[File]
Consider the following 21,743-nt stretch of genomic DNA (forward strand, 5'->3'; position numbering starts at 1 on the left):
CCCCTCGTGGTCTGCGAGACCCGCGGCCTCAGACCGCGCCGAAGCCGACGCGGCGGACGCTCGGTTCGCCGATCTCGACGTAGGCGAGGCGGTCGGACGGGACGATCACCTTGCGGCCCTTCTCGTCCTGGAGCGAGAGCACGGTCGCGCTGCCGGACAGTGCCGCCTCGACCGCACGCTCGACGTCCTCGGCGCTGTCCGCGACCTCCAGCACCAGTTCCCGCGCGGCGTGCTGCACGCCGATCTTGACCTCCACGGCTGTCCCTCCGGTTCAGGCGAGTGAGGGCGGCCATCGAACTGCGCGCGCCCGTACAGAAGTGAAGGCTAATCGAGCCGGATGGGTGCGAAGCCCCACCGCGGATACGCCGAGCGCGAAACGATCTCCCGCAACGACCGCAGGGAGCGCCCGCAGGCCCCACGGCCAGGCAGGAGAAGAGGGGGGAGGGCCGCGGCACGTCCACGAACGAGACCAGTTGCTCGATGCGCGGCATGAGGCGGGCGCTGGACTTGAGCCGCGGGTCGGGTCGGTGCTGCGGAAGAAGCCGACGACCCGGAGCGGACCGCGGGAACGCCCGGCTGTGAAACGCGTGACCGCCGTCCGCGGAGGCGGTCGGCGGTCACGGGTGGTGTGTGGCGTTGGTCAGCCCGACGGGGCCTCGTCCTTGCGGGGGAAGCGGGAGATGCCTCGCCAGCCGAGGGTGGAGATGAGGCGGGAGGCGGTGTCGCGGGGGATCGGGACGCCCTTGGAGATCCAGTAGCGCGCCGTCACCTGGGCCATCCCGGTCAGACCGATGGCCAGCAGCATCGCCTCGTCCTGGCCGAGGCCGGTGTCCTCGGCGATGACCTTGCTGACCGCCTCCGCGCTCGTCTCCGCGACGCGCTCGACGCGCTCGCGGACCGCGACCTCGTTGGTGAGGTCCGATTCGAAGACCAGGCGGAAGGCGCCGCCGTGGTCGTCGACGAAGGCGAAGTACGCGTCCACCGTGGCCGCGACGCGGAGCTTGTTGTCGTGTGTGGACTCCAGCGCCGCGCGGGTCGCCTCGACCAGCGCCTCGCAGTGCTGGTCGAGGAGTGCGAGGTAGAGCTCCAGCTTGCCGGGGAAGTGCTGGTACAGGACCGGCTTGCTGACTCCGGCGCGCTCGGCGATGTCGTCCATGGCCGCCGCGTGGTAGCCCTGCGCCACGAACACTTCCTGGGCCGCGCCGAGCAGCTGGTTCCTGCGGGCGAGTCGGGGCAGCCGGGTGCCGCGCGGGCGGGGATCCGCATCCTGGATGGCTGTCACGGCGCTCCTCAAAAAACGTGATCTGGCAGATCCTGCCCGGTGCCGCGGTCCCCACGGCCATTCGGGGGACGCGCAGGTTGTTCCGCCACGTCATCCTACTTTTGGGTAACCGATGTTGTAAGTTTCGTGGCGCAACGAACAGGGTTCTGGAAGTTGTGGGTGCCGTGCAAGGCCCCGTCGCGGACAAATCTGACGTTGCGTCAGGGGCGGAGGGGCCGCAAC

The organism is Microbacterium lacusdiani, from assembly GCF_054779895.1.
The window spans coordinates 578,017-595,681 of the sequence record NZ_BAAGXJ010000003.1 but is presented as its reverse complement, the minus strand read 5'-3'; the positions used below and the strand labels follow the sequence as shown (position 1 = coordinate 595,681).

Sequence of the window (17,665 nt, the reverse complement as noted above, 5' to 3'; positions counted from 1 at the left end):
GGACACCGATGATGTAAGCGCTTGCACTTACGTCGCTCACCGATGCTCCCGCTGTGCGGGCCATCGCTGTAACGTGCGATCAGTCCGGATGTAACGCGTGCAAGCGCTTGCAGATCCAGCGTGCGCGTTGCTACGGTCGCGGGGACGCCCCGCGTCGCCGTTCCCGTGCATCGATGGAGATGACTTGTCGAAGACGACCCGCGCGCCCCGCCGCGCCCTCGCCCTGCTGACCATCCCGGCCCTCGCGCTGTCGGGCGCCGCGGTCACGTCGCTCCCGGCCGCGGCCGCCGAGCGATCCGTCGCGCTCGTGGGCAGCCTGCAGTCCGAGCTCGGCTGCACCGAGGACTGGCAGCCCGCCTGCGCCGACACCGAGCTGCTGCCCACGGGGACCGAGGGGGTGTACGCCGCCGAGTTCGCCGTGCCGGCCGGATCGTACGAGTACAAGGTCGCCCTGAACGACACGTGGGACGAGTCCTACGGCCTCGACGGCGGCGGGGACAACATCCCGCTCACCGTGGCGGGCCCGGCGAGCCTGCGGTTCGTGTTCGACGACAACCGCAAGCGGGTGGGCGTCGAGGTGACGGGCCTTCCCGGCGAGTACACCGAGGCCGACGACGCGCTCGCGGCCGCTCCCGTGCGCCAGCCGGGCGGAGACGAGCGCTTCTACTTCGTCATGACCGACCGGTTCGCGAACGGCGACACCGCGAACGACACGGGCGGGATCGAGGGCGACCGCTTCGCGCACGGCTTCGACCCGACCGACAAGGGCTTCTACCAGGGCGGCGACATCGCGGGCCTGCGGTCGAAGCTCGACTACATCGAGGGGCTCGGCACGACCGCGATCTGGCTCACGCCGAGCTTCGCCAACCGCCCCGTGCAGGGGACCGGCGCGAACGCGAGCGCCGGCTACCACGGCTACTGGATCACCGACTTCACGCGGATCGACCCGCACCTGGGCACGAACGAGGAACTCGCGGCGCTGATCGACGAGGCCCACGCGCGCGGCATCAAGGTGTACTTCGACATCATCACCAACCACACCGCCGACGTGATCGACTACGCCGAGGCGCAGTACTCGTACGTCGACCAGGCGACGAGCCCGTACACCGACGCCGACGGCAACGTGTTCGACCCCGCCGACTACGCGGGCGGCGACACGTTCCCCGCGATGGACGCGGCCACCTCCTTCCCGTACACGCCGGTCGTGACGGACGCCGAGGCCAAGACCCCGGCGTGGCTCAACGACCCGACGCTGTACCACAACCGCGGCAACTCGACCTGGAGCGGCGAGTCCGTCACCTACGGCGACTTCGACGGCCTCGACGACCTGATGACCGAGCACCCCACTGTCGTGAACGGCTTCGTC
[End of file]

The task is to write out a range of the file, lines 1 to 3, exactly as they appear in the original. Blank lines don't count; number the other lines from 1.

Consider the following 21,743-nt stretch of genomic DNA (forward strand, 5'->3'; position numbering starts at 1 on the left):
CCCCTCGTGGTCTGCGAGACCCGCGGCCTCAGACCGCGCCGAAGCCGACGCGGCGGACGCTCGGTTCGCCGATCTCGACGTAGGCGAGGCGGTCGGACGGGACGATCACCTTGCGGCCCTTCTCGTCCTGGAGCGAGAGCACGGTCGCGCTGCCGGACAGTGCCGCCTCGACCGCACGCTCGACGTCCTCGGCGCTGTCCGCGACCTCCAGCACCAGTTCCCGCGCGGCGTGCTGCACGCCGATCTTGACCTCCACGGCTGTCCCTCCGGTTCAGGCGAGTGAGGGCGGCCATCGAACTGCGCGCGCCCGTACAGAAGTGAAGGCTAATCGAGCCGGATGGGTGCGAAGCCCCACCGCGGATACGCCGAGCGCGAAACGATCTCCCGCAACGACCGCAGGGAGCGCCCGCAGGCCCCACGGCCAGGCAGGAGAAGAGGGGGGAGGGCCGCGGCACGTCCACGAACGAGACCAGTTGCTCGATGCGCGGCATGAGGCGGGCGCTGGACTTGAGCCGCGGGTCGGGTCGGTGCTGCGGAAGAAGCCGACGACCCGGAGCGGACCGCGGGAACGCCCGGCTGTGAAACGCGTGACCGCCGTCCGCGGAGGCGGTCGGCGGTCACGGGTGGTGTGTGGCGTTGGTCAGCCCGACGGGGCCTCGTCCTTGCGGGGGAAGCGGGAGATGCCTCGCCAGCCGAGGGTGGAGATGAGGCGGGAGGCGGTGTCGCGGGGGATCGGGACGCCCTTGGAGATCCAGTAGCGCGCCGTCACCTGGGCCATCCCGGTCAGACCGATGGCCAGCAGCATCGCCTCGTCCTGGCCGAGGCCGGTGTCCTCGGCGATGACCTTGCTGACCGCCTCCGCGCTCGTCTCCGCGACGCGCTCGACGCGCTCGCGGACCGCGACCTCGTTGGTGAGGTCCGATTCGAAGACCAGGCGGAAGGCGCCGCCGTGGTCGTCGACGAAGGCGAAGTACGCGTCCACCGTGGCCGCGACGCGGAGCTTGTTGTCGTGTGTGGACTCCAGCGCCGCGCGGGTCGCCTCGACCAGCGCCTCGCAGTGCTGGTCGAGGAGTGCGAGGTAGAGCTCCAGCTTGCCGGGGAAGTGCTGGTACAGGACCGGCTTGCTGACTCCGGCGCGCTCGGCGATGTCGTCCATGGCCGCCGCGTGGTAGCCCTGCGCCACGAACACTTCCTGGGCCGCGCCGAGCAGCTGGTTCCTGCGGGCGAGTCGGGGCAGCCGGGTGCCGCGCGGGCGGGGATCCGCATCCTGGATGGCTGTCACGGCGCTCCTCAAAAAACGTGATCTGGCAGATCCTGCCCGGTGCCGCGGTCCCCACGGCCATTCGGGGGACGCGCAGGTTGTTCCGCCACGTCATCCTACTTTTGGGTAACCGATGTTGTAAGTTTCGTGGCGCAACGAACAGGGTTCTGGAAGTTGTGGGTGCCGTGCAAGGCCCCGTCGCGGACAAATCTGACGTTGCGTCAGGGGCGGAGGGGCCGCAAC

The organism is Microbacterium lacusdiani, from assembly GCF_054779895.1.